How’s my facilitating?

One of the hats I wear at Asynchrony is retrospective facilitator: I help teams improve themselves through self-reflection. But how do I know how I’m doing as a facilitator?

Improvement is predicated on feedback, so I like to quickly obtain feedback from the retrospective attendees so that I can adjust what I do for the next meeting. The format I’ve been using lately is based on the net promoter scoring system. At the end of the retro, I ask, “On a scale of one to five, five being very likely, how likely is it that you would recommend the retrospective experience you’ve just had to your colleagues? And if it’s less than five, how could I help make it a five?” Granted, the question is a bit hypothetical — even on my best days, I can’t imagine people going around the office saying “I wish you could’ve been at my retrospective today!” But I think it suffices to provide a simple framework for meaningful feedback.


In the example above, the participants gave me a 60% Net Promoter Score (I treat fives as “promoters” and anything below a four as a “detractor”). That’s fine in a quantitative sense, as I can track my average over time, but what really interests me is the qualitative feedback, as it instructs me in actionable ways. For example:

  • One response was “it was kinda awkward at times due to hesitant participation.” This is a clue that I might want to design an activity for next time that creates better conversation or helps people feel more comfortable.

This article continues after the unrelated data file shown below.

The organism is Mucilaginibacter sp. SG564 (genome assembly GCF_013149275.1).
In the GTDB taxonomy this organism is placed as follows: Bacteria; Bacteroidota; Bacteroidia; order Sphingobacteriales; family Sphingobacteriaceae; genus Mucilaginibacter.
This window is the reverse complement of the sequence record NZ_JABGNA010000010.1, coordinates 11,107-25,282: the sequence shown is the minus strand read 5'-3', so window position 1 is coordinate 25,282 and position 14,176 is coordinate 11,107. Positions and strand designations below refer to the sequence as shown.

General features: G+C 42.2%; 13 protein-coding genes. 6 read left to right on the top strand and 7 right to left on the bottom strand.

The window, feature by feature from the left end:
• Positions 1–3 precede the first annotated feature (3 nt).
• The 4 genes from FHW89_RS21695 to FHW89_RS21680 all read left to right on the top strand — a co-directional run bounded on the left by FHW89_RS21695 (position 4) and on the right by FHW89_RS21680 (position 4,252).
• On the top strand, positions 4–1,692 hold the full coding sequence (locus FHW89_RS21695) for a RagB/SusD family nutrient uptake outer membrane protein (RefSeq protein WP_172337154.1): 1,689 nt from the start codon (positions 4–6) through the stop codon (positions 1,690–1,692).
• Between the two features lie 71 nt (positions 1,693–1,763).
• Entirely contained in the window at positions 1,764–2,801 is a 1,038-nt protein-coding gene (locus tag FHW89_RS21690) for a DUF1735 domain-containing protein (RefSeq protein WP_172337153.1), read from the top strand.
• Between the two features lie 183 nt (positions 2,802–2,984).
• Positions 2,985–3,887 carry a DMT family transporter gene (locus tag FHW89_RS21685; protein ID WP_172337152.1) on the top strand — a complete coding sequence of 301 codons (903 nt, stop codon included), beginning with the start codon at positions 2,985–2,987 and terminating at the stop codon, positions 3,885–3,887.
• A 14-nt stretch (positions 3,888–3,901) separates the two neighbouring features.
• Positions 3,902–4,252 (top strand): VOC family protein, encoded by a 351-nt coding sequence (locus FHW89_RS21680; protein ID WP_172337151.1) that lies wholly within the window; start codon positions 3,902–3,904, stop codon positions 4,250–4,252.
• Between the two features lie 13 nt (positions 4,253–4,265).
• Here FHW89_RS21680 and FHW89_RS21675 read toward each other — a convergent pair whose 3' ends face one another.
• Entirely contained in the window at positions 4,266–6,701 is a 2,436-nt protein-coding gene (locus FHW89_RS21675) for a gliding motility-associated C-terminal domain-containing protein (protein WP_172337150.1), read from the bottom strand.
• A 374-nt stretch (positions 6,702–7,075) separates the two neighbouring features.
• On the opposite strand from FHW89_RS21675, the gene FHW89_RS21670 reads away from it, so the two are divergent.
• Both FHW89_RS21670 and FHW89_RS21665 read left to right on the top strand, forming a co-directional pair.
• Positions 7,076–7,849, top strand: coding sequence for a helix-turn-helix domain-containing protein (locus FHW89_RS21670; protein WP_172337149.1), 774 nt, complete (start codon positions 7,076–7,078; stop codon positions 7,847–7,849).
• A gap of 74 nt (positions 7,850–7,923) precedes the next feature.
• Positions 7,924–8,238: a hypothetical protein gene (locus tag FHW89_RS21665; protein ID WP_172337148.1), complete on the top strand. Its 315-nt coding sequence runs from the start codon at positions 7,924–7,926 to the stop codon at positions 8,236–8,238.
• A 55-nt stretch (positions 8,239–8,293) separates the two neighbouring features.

• Another was “seems like we don’t have a lot to cover yet.” I didn’t do my job here: Even high-performing teams have things to improve, and the facilitator should help the team go beyond the surface. So this directs me to plan something more engaging and that helps the team mine their experiences a bit deeper.

I keep a running log of quantitative and qualitative feedback in a Google spreadsheet. This allows me to look for patterns over a broader time scale. And as I prepare for the next retrospective, I review the most recent feedback, which always gives me something to improve on. Just like I’m helping the teams to do.

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